Increased levels of atmospheric carbon dioxide (CO2) is now visible in plants such as wheat, maize, rice, and other crops, meaning that they do not accumulate as much nitrogen, phosphorous, and other nutrients, according to a Harvard University demonstration in 2014 by planetary health scientist Samuel Meyers.
The idea from this is that roots cannot keep up with the growth stimulated by the extra carbon and simply don’t provide the right amounts of the other elements.
Most of the concern has been focused on human health since that revelation — if we are eating plants that normally have a certain amount of nutrients but are no longer getting those nutrients due to excess CO2 levels, then we are pretty much eating empty calories.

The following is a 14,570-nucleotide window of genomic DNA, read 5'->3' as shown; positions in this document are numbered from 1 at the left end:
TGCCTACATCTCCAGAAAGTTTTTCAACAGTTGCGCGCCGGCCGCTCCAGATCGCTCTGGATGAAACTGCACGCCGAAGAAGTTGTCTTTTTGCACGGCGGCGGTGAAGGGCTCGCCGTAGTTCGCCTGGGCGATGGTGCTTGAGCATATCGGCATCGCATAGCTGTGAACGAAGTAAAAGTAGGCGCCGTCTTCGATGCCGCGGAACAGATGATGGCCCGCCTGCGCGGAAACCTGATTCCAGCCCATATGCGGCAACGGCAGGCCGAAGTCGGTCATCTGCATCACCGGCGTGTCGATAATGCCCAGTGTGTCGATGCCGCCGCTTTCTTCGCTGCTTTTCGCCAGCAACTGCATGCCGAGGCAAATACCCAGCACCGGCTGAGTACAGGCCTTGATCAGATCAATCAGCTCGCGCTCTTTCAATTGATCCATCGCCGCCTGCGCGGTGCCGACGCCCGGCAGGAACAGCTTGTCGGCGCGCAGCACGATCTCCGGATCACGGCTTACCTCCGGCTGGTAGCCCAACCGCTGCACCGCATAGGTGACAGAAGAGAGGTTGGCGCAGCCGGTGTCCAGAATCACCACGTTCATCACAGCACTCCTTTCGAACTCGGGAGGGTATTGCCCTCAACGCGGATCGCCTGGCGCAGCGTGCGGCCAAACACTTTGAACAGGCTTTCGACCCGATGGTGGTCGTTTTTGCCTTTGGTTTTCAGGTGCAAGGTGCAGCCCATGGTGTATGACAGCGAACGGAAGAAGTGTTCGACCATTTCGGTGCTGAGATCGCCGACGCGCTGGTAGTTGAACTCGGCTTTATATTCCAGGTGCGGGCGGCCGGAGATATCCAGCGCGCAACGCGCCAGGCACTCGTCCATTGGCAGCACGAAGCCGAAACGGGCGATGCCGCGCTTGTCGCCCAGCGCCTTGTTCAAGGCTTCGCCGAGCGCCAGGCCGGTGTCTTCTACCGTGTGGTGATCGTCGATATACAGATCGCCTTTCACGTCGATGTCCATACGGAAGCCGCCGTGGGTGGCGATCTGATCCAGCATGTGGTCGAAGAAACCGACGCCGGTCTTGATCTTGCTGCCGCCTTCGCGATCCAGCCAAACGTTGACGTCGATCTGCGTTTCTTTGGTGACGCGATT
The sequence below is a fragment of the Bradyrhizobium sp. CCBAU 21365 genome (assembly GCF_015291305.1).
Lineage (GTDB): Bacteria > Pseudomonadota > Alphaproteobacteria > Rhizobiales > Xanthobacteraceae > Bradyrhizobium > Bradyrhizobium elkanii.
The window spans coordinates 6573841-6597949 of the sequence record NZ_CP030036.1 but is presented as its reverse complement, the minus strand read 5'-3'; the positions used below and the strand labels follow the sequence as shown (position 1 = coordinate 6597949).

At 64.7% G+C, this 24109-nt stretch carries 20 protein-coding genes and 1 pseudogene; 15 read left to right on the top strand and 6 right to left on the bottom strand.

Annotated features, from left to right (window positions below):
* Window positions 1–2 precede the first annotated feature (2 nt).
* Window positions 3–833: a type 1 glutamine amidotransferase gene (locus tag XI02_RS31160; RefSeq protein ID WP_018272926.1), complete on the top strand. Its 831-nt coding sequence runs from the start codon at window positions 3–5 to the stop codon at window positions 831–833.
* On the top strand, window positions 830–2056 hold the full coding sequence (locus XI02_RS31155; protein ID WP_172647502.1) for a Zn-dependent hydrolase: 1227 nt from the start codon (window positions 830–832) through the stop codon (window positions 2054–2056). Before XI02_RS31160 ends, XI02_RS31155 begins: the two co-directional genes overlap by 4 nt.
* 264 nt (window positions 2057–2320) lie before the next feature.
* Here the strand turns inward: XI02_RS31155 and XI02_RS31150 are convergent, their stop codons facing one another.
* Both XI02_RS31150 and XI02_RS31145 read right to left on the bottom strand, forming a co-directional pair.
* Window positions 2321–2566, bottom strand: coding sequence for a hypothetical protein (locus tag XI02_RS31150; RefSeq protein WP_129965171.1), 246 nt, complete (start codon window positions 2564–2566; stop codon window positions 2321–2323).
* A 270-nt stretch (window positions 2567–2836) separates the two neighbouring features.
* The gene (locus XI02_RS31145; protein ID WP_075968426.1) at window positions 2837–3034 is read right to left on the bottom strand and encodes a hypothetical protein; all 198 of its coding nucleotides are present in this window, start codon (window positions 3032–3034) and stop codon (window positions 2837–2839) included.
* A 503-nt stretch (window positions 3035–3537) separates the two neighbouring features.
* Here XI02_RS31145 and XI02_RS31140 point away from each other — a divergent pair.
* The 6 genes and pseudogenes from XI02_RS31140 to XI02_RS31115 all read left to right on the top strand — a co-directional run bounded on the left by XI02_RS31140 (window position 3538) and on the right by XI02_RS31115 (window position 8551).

Ellen Welti, a postdoc student of ecologist Micahel Kaspari at the University of Oklahoma, did more research on 30 elements in samples of various grass species collected and stored by the Kansas LTER every year.
Her research determined that the biomass of the grasses doubled over the past 30 years while the plants’ nitrogen content declined about 42%. Other elements that showed decline were phosphorous by 58%, potassium by 54%, and sodium by 90%.
Imagine — if we aren’t getting the needed nutrients, how does this affect insects that also rely on these plants for nutrition?
Many studies have been documenting dwindling insect populations to the point that the phrase “insect apocalypse” has been coined.
Reference- Proceedings of the National Academy of Sciences, Clean Technica, Nature